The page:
28th September 2017

Sound on Location

280917_Jill's presentation

Jill Lampert

280917_cameramic fluff

Fluff to help with wind noise

Jill Lampert began the evening with an introduction to the problems with using a camcorder’s built in mic or an on camera mic.  She also introduced the mics that Arthur used in his film Moving On.  These were on camera Rode shotgun mics, a Sennheiser shotgun mic on a boompole and Sennheiser radio mics.


On camera mic can be difficult to get near enough to the sound source


Rode NTG 1 was used on camera in Moving On

280917_Shotgun mic 1
280917_Shotgun mic 2
280917_Shotgun mic 3
280917_Radio Mic2
280917_Raddio Mic 3
280917_Radio Mic1

Sennheiser shotgun mic with blimp and boom pole was used in Moving On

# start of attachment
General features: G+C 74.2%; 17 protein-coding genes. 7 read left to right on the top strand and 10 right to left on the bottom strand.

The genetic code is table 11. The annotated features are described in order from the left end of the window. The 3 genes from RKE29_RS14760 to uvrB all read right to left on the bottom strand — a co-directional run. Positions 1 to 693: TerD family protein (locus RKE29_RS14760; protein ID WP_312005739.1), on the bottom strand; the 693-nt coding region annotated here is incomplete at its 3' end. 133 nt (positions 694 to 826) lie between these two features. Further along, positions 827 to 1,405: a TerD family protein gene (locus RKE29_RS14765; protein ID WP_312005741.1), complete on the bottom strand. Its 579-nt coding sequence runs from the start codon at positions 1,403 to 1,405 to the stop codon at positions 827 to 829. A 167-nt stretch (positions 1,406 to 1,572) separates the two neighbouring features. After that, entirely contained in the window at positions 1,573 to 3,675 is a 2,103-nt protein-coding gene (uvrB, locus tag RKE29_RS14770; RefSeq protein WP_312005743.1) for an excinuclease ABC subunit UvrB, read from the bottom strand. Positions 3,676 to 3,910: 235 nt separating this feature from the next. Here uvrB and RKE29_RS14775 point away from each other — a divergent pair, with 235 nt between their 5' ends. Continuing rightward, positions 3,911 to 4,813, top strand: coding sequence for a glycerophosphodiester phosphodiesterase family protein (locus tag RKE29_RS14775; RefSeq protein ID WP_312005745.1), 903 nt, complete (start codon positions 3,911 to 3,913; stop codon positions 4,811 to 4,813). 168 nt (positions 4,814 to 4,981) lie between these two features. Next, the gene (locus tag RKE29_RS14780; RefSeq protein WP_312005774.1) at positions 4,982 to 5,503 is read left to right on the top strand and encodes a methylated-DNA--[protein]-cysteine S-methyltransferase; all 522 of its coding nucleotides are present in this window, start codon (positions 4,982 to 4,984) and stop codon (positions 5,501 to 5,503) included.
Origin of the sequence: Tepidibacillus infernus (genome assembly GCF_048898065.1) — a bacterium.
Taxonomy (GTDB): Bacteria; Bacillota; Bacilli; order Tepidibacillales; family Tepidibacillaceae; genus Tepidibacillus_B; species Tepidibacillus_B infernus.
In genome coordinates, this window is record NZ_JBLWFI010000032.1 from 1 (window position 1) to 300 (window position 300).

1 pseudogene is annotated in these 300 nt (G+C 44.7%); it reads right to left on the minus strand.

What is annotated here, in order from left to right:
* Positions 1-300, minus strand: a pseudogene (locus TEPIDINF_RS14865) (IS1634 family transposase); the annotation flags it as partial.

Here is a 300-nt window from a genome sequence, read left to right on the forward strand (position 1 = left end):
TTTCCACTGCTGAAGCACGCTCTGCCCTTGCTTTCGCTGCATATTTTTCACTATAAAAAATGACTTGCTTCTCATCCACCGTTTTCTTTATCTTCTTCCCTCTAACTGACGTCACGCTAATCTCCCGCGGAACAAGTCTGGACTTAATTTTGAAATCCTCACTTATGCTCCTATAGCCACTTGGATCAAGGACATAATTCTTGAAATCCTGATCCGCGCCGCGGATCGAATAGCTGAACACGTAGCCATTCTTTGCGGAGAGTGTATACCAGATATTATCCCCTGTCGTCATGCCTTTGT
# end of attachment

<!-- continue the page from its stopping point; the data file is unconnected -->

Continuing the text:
The heart of this evening was Arthur Fletcher’s analysis of the advantages and disadvantages of these different mics in different situations and particular problems that may arise, such as clothes rustle with lavalier mics. The sound recording equipment that Arthur used was brought along for members to have a look at.

280917_Arf's presentation

Arthur Fletcher

Background noise picked up by shotgun mic

280917_ahugat pub

Hugs caused a lot of rustle noise with radio mics

Gordon Hunt rounded off the evening with a look at what it is like actually recording sound e.g. how important it is to wear the right clothes so that they don’t rustle!  And he showed us how he built up a soundscape in a scene from I’m Losing You where there was no usable sound recorded during the filming.


Sennheiser radio mics were used in Moving On

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